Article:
This paper is written on the basis of many years of research. The author studied the specifics of social memory functioning. Historical memory is an element of social memory. In times of stability of social processes all elements of social memory operate in complementary mode. But historical memory contains latent paradoxes in its structure. In crisis situations, the historical memory begins to interfere with the social memory. Crises are times of a contradictory policy of memory. In times of crisis, historical memory attacks public consciousness with ambiguous interpretations of events. This generates pseudo patriotism, ideological excesses, distortion of traditions, prohibitions to remember “inconvenient” events. Social memory becomes a “field of stabilization” of the structures of social consciousness. The field and layers of social memory retain the experience of their ancestors in their structures, as well as the stock of knowledge, the necessary community for survival. Although the interpretation of information stored in memory structures is socially differentiated, it is cleared of politics and ideology. The methodology of investigating the interaction of contradictions between social and historical memory is interdisciplinary, sociocultural. It also applies cultural centrism, multilevel approaches, methods of qualitative analysis (narrative interviews with representatives of different ethnic groups, restoration of family histories, content analysis of memoirs, journalism). The result of the analysis is the systematization of the contradictions of social and historical memory in crisis conditions.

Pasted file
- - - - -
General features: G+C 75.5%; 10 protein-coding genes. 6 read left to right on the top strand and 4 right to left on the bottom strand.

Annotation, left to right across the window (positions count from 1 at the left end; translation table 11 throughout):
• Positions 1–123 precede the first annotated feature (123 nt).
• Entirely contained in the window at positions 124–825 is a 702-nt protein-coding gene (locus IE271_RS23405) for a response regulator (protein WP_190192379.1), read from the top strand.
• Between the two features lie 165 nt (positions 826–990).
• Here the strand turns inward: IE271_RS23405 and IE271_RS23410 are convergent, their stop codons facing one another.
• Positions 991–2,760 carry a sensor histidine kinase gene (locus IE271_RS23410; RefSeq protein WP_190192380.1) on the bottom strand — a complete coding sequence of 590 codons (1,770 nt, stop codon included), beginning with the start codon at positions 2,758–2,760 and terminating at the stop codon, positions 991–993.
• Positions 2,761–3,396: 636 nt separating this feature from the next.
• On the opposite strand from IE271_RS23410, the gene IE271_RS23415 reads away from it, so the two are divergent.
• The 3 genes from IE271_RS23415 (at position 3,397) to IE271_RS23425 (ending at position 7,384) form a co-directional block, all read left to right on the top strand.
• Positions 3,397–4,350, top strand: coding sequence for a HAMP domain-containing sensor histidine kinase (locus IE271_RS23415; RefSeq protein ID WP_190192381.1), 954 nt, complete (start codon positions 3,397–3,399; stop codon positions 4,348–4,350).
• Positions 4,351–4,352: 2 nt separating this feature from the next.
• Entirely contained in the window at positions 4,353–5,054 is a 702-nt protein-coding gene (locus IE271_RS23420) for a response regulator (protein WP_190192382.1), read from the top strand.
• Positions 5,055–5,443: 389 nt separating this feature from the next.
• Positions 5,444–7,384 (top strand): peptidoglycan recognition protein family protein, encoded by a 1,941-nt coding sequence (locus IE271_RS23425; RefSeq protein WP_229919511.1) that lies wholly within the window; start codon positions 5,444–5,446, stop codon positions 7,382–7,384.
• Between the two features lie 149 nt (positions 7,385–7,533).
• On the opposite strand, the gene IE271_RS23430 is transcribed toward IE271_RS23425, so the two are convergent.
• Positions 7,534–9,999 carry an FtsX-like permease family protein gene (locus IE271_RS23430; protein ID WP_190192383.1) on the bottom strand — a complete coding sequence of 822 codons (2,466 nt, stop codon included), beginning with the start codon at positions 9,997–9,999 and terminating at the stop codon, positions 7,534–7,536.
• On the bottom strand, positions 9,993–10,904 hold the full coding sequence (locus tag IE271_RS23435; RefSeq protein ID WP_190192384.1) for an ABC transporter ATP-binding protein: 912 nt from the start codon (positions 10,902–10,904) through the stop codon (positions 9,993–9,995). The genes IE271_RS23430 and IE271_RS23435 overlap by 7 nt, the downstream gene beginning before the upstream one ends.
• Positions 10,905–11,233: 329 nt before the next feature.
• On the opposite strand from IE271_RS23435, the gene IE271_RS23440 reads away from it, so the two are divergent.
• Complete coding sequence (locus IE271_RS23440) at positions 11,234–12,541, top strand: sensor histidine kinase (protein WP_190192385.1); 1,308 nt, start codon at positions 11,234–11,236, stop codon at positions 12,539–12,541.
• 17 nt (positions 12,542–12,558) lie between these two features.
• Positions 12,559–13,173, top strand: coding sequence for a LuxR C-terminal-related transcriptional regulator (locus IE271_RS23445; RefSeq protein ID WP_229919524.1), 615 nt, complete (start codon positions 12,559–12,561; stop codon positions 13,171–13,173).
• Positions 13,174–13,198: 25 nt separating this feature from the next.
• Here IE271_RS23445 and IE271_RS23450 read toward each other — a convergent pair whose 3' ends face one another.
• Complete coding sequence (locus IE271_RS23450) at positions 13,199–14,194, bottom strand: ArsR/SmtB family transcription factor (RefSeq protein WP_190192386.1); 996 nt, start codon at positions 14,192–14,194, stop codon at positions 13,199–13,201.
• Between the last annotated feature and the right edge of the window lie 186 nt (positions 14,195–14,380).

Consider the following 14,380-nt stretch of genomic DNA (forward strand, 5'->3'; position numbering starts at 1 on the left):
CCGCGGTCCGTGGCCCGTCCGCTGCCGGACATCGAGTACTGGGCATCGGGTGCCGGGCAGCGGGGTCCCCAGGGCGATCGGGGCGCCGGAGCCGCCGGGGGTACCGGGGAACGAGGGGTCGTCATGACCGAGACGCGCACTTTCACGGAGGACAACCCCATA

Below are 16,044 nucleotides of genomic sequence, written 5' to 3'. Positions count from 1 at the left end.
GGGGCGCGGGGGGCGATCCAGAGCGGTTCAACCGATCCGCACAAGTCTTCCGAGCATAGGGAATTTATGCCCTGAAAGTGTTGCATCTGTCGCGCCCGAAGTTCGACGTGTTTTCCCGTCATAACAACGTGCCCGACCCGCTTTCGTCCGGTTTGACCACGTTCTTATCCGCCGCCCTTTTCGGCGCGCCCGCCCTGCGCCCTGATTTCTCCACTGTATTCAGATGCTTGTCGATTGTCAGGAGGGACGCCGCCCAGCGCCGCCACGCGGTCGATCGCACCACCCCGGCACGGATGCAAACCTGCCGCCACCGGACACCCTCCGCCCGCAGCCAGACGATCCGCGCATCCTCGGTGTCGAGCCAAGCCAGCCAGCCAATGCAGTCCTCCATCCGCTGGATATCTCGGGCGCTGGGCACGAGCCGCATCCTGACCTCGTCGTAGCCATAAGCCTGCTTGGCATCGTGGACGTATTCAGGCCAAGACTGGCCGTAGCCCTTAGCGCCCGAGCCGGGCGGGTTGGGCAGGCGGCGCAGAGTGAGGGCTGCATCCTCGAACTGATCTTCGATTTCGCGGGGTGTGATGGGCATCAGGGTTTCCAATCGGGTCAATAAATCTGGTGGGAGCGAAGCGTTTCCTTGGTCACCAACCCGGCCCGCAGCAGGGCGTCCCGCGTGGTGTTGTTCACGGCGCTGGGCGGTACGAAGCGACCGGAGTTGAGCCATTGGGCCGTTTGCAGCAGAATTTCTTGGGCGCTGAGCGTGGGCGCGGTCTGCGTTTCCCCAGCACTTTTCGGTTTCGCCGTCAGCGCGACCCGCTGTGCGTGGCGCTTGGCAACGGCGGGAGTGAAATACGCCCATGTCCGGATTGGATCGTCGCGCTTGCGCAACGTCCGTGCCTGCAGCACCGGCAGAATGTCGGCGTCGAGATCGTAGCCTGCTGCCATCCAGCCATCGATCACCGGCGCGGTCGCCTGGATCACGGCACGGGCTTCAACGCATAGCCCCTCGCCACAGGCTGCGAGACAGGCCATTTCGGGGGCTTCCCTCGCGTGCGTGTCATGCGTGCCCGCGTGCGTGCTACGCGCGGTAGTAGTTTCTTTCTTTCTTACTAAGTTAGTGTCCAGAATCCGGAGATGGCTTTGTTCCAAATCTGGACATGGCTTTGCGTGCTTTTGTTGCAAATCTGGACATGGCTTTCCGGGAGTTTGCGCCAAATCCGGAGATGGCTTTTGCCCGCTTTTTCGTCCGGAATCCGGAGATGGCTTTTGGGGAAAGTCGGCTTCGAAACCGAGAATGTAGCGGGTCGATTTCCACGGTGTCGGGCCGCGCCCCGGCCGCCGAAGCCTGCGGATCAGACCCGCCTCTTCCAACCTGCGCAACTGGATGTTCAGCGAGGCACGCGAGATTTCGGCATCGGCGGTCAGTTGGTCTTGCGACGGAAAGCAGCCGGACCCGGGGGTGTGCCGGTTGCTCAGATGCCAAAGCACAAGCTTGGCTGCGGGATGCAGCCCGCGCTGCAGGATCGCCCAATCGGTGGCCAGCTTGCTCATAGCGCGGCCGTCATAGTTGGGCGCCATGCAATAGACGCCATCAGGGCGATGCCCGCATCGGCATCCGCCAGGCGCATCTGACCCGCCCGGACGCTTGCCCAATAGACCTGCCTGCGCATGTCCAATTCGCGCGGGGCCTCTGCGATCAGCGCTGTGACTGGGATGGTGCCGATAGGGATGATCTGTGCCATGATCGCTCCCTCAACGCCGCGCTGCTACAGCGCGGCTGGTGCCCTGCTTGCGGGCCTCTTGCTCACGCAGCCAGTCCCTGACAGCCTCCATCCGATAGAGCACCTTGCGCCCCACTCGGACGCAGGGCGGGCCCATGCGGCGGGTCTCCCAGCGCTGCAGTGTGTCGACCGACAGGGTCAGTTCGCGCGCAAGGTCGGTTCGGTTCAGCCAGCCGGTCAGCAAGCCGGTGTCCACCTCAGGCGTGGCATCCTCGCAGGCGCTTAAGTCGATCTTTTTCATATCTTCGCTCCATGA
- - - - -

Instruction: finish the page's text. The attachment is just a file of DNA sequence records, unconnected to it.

In this paper, the main techniques as well as the heuristic and cognitive possibilities of the exegetical theology of Isaac Newton, are analysed. The Newtonian method of hermeneutic interpretation of the prophetic texts of the Old and New Testaments, is studied. The main constituents of this method are as follows: 1) in prophecy, a literal meaning of physical, historical, social and political reality, is hidden; 2) the interpretation of prophecy must be systematic, and not sketchy; 3) the interpretation must be complete and inclusive; 4) in the interpretation, a clear structure of events should be elaborated; 5) in prophecy there are no superfluous, unnecessary and just poetic details; 6) to determine the correct chronological sequence of historical events (sometimes specially confused in the original prophetic text), it is necessary to create a system of synchronisms - chronological reference points; 7) on reconstructing the full picture of encrypted events, one must use the whole range of available sources: biblical, near biblical, non-biblical (pagan, Sumerian, Arabic, etc.), textual and non-textual, historical, archaeological, geographical, anthropological, architectural sources; 8) it is necessary to establish the hierarchy (priority) of sources; 9) the basic logical method for interpreting prophecies is induction; in our conclusions, it is obligatory to have a necessary and sufficient condition for understanding the text – and this will be complete exegesis; 10) ultimately it is necessary to achieve both external and internal consistency of the hermeneutic interpretation of a prophetic text; 11) it is compulsory to have test points in historical chronology so that it should be possible to trace the correctness or incorrectness of any exegetical conclusion; 12) the constant self-control and discipline of the exegete, the Bible researcher is required; 13) exegesis should not be carried out on translations, if there is such an opportunity, but on original, native textual sources; 14) a system of deciphering images in the form of hieroglyphics is needed. It is shown that Newton developed a dictionary of historical, political and ecclesiastical equivalents for images and symbols in the prophetic literature. In the interpretation of prophecy, he applied the principle of constancy: throughout the prophecy, it is necessary to use the same hieroglyphic dictionary – this will ensure the consistency and continuity of exegesis. It is demonstrated that Newton was able to obtain a systematic picture of the Apocalyptic events on the basis of the interpretation of many prophetic books (Daniel, Isaiah, Jeremiah, Ezekiel, Hosea, Joel, Zechariah, Amos, Revelation of John the Theologian), the main of which are the Book of Daniel and the Apocalypse.